In the US, oncologists are also steadily recognizing the value of molecular profiling cancer patients when they're in the early stages of the disease. A Precision Oncology News survey of 20 cancer centers and hospitals in the US found that in 2023, stage I/II patients were being offered molecular testing at 14 institutions, or 70 percent, versus 30 percent of programs offering stage III/IV cancer patients such testing. In comparison, in 2022, 55 percent said stage I/II patients were being offered molecular testing at their institutions, and 45 percent said patients were offered testing only in more advanced stages.

The other aspect of precision medicine-focused projects is to improve the field's understanding of the biology of cancers and spur clinical trials that test the activity of drugs and tests that apply that knowledge. Toward that end, the nNGM has generated many publications and clinical trials that explore the prevalence of certain lung cancer mutations, the effect of mutations on patients' outcomes, and the activity of novel medicines. The network has six task forces focused on advancing different areas of precision medicine: molecular diagnostics; quality assurance of molecular diagnostics; digital networking and data collection; molecular tumor boards and preclinical evaluation; clinical studies; and genetic tumor risk.

The nNGM task forces are largely responsible for standardizing and harmonizing diagnostics processes, data collection, molecular tumor boards, and preclinical and clinical trial designs across the network.

"For example, there is one task force that guarantees homogeneous mutational detection," Büttner said. "Different centers may have different reference genomes, so we don't want one center calling an EGFR mutation in, let's say, codon 718 and the next one calls it codon 719. It can cause a lot of confusion." To avoid such confusion, within the nNGM, there is one task force that makes unified sequencing variant calls and makes consensus therapeutic recommendations, he noted.

The network also facilitates clinical trials at its network hospitals. In one study, data from which was published in December, researchers explored the outcomes of PD-L1-high NSCLC patients on first-line treatment with Merck's checkpoint inhibitor Keytruda (pembrolizumab) based on their KRAS and TP53 status. Nearly 700 patients had their tumors sequenced and received treatment within this nNGM trial. The researchers found that high PD-L1-expressing NSCLC patients with KRAS G12C/TP53 co-mutations had the best long-term survival rates on Keytruda.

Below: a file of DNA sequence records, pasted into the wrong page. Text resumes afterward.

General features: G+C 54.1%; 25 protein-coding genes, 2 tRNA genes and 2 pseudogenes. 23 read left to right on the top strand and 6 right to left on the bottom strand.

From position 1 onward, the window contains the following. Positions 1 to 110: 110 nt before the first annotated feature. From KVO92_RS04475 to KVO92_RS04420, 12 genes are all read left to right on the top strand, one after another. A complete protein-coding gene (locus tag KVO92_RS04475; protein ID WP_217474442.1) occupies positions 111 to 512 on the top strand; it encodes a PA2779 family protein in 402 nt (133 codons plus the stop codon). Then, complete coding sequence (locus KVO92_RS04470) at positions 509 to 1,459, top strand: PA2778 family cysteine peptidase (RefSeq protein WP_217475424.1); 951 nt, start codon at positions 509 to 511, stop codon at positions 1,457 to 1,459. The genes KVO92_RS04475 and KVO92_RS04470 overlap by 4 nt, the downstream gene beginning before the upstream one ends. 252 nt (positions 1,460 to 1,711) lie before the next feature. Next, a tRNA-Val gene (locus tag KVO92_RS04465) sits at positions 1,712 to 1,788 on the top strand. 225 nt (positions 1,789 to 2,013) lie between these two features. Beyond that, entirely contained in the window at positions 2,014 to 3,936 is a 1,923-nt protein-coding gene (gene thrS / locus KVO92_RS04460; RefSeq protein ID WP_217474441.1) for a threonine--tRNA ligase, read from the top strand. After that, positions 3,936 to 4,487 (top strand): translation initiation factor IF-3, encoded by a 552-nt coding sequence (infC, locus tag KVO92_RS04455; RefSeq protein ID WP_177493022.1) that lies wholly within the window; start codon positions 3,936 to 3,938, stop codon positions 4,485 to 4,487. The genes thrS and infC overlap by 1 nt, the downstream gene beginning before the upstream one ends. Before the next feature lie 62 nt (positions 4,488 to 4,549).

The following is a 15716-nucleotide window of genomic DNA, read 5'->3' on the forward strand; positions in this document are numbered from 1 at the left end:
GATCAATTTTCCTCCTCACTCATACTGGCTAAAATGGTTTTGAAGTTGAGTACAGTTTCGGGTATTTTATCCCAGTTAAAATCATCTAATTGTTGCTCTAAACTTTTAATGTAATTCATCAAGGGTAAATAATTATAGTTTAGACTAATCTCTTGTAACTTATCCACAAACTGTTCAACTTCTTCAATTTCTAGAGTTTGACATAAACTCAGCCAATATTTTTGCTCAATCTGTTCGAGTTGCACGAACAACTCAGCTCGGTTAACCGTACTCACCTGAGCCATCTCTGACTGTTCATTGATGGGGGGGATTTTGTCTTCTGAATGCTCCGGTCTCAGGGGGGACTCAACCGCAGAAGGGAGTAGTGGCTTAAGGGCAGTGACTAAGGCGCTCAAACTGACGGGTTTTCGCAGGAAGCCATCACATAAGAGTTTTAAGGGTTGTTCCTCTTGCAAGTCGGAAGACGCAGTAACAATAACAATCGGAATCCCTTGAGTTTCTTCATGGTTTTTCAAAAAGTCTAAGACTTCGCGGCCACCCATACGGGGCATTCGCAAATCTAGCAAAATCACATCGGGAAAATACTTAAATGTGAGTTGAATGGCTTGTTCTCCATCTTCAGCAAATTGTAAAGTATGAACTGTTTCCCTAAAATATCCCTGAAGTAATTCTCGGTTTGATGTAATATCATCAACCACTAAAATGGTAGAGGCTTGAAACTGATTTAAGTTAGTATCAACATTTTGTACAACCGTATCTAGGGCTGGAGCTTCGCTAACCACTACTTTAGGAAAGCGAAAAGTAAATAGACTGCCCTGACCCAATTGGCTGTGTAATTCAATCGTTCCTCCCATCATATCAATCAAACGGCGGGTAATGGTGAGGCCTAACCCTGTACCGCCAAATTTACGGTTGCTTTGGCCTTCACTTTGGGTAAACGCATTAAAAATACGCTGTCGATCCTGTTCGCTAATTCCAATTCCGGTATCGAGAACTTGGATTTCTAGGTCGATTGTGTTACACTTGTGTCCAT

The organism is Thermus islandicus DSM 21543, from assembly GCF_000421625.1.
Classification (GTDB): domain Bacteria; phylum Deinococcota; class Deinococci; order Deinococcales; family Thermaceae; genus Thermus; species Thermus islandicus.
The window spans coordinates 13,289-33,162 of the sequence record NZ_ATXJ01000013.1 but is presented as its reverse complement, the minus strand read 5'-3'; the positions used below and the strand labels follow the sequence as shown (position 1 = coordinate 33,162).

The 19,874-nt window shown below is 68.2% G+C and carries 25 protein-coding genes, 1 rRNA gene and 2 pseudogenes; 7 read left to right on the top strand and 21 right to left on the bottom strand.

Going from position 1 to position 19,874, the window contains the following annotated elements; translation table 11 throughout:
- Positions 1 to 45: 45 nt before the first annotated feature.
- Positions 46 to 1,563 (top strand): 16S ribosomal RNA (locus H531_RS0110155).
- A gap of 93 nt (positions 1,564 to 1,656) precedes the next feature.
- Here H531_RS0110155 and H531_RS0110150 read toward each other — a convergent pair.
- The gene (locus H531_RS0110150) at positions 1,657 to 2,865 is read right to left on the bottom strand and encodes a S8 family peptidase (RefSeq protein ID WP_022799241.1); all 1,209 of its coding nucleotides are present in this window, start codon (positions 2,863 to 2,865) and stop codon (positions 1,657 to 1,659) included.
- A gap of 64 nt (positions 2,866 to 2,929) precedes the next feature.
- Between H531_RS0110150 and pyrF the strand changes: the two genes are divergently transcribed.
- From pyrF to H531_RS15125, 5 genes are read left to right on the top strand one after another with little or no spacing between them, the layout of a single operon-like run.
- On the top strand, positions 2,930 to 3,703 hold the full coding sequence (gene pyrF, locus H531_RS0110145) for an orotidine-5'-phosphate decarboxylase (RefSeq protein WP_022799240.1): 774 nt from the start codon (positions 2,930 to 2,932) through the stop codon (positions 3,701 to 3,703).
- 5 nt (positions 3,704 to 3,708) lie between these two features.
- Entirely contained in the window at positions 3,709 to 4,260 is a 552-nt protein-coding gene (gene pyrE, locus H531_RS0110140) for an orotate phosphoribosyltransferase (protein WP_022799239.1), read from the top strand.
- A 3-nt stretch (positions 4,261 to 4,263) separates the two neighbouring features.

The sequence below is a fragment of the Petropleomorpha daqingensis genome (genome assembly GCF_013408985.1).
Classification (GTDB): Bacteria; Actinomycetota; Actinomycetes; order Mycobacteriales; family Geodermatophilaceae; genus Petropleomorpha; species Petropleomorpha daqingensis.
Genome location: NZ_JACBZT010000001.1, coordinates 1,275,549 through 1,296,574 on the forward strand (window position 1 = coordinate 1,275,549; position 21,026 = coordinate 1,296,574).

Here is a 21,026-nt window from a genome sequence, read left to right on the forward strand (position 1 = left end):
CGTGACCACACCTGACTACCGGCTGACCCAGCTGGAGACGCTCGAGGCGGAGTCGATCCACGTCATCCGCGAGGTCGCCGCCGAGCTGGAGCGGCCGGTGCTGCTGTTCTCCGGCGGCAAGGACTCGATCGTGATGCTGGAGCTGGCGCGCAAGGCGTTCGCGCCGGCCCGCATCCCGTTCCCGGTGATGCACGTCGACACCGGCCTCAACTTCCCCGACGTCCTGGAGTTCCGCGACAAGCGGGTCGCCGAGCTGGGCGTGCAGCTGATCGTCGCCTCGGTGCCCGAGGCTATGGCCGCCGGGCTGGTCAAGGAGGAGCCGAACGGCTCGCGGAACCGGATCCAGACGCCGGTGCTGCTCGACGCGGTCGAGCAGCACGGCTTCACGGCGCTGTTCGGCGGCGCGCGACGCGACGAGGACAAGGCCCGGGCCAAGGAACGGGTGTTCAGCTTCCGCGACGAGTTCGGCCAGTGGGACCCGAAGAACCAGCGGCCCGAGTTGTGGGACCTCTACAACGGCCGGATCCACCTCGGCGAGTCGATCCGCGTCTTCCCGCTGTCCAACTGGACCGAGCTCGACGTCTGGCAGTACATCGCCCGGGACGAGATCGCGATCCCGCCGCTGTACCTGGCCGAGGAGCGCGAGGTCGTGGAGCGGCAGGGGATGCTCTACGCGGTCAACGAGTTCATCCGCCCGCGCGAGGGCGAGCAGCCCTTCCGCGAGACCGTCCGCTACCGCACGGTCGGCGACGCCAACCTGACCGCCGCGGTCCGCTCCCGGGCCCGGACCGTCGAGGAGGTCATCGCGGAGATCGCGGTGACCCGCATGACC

Büttner also highlighted a recently initiated study exploring concurrent, asynchronous sequencing of germline mutations using liquid biopsy and whole-exome sequencing of tumor biopsies to identify genetic variants that may increase a patient's risk of lung cancer. From this research, the network hopes to identify any variants that confer higher lung cancer risk and potentially develop an early detection program for these patients with other German healthcare providers.

"The research and trial activity in the network strengthens the unity of the network centers because every site, every researcher, every oncologist, every pathologist can be engaged in a research project," Büttner said.

Going forward, Büttner hopes the network will continue to grow and strive toward its goal of making precision medicine available to all lung cancer patients in Germany. To do so, Büttner said the network will need to partner with more large academic hospitals, so it can expand its molecular profiling capabilities and reach even more patients around the country at the smaller, regional hospitals or clinics.

One day, he hopes the network will be able to provide precision medicine-supportive services for patients with other tumor types. But for now, the group is focused on filling the need in lung cancer and empowering more patients to advocate for themselves.

"These patients now engage with politicians, [and] they talk to their healthcare providers to advocate for better care," Büttner said. "They talk [for] the scientific community and say that these people need money for their research. That changes the atmosphere in oncology. They can help move the field, and they are authentic propagators of precision oncology. That is something new, and that is something I am really happy about."